Back to back against the wall

The wall is very fragile though. One full combo in the corner will break it, while supers also automatically break the wall. This means ending a combo in the corner with super is often very advantageous, especially since you’ll gain some meter back after the wall break. My one gripe is that because the stages are so small, and the camera is much closer than previous games, you are often at the wall before you even know it. Combos with little carry will have you at the wall very quickly.

These are minor complaints when compared to the overall feel of the game though. As a fighting game Guilty Gear Strive feels great, controls well, and the roster, while small, is full of unique and interesting characters. It also plays well online, and the music slaps. This all sounds perfect, right? Well, not entirely. There is one giant blemish on the overall experience that is impossible to avoid. That being the god awful lobby system, which is a major pain.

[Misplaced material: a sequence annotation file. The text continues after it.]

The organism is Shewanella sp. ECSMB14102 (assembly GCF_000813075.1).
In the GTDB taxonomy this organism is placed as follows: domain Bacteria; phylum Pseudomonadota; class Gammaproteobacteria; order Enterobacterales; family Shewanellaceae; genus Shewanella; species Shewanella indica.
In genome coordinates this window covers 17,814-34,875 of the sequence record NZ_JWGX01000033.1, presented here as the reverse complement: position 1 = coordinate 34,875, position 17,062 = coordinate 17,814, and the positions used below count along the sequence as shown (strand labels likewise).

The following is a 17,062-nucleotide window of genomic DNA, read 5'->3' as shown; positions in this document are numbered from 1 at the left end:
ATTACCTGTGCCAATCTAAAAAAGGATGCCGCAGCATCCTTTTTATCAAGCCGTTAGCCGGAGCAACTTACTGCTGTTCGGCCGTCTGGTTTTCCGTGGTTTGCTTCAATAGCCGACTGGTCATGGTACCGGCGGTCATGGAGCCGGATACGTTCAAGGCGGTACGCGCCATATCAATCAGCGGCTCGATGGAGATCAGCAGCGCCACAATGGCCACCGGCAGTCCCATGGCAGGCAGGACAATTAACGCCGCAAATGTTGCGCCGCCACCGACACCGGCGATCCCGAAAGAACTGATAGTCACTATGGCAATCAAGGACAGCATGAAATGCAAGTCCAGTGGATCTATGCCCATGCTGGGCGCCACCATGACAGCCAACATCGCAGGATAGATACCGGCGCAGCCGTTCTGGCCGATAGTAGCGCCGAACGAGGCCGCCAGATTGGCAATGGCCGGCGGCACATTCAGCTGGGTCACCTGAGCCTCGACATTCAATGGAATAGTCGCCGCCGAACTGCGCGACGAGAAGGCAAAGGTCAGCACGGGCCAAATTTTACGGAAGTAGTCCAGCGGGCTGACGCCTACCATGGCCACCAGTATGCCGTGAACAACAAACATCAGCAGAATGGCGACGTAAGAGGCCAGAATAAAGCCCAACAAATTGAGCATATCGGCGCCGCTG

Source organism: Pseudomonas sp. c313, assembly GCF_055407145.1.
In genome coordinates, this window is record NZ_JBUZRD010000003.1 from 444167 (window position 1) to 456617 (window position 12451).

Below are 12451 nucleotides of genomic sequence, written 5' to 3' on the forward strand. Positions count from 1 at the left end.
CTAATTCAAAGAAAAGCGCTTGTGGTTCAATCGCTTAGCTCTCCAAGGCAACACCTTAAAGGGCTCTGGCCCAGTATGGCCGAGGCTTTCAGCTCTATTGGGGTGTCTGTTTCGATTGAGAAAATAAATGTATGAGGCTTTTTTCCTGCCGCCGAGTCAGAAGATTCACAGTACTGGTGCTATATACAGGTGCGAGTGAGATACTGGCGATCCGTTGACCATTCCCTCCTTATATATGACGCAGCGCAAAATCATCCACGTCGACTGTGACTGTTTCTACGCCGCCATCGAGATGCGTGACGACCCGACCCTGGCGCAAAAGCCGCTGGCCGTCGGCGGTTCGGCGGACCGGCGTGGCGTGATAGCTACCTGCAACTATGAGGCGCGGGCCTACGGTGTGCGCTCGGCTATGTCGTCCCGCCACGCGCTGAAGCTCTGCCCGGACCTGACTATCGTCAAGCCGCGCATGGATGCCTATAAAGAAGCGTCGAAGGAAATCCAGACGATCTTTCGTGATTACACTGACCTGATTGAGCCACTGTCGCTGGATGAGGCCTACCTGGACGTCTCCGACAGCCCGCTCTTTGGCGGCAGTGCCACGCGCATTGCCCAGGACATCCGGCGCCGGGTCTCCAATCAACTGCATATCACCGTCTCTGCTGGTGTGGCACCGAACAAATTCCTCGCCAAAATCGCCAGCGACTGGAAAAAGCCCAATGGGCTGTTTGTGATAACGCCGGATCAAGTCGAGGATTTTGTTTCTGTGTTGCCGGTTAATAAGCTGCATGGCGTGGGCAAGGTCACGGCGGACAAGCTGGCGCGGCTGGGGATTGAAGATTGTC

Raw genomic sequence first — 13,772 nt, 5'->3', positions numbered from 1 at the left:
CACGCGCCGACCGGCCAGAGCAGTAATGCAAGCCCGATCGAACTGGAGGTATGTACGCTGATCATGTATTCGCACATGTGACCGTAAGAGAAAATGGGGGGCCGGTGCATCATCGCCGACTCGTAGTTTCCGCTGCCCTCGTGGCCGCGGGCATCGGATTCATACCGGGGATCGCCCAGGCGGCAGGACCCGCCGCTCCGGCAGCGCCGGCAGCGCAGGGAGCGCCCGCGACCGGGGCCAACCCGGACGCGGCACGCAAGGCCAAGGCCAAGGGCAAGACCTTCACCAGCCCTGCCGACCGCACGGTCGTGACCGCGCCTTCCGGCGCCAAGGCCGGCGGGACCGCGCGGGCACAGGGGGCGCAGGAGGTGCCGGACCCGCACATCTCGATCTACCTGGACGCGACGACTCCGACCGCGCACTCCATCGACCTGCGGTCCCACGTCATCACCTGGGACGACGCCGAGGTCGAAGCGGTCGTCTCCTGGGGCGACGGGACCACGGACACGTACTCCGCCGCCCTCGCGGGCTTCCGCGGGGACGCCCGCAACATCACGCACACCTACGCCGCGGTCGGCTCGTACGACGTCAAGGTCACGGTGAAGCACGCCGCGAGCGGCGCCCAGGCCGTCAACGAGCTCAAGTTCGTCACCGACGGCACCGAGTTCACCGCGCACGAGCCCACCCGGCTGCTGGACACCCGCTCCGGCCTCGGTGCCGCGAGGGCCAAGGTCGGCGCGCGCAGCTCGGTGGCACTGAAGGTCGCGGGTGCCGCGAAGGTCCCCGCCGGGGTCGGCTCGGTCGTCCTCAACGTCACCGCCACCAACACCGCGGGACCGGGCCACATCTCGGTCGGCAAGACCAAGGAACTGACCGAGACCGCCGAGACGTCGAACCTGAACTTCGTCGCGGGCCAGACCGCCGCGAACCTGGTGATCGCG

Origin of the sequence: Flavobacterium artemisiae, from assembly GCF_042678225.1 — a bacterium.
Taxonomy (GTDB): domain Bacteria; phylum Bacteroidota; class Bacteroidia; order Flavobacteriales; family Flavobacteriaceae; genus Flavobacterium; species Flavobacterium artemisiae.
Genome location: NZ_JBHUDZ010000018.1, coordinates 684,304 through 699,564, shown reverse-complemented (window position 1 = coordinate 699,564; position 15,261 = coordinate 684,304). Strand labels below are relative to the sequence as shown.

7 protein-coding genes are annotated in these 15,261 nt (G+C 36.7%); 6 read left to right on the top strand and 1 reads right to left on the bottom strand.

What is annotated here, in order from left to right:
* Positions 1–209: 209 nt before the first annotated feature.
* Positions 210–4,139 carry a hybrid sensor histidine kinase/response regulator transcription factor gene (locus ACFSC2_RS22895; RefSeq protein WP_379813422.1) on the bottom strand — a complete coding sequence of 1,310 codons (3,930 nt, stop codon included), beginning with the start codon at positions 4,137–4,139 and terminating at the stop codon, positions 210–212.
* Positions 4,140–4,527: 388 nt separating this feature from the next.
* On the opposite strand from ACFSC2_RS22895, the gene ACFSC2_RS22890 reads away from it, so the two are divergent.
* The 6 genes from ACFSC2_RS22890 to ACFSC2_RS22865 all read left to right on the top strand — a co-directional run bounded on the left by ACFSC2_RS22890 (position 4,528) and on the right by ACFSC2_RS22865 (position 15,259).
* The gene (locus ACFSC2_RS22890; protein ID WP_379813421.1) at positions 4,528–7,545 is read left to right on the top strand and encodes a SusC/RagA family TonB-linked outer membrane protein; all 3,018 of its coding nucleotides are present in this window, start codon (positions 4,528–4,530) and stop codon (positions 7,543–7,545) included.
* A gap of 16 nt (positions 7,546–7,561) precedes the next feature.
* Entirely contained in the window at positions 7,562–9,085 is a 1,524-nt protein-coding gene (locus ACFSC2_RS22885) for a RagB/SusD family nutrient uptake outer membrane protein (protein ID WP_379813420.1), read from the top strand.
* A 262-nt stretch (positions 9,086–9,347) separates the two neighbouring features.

When you first enter the lobby in Strive, you start by making a custom avatar and begin to travel around various pixel art locales. You then must brandish a weapon, and either wait for somebody to come to you, or find somebody who has already whipped out their sword. While I am sure this concept worked on paper, in practice it is a nightmare. It takes so much effort to get around the lobby, find a person, sync up with them, make sure they don’t teleport somewhere else, and finally connect to actually play a game.

Just let us play the game please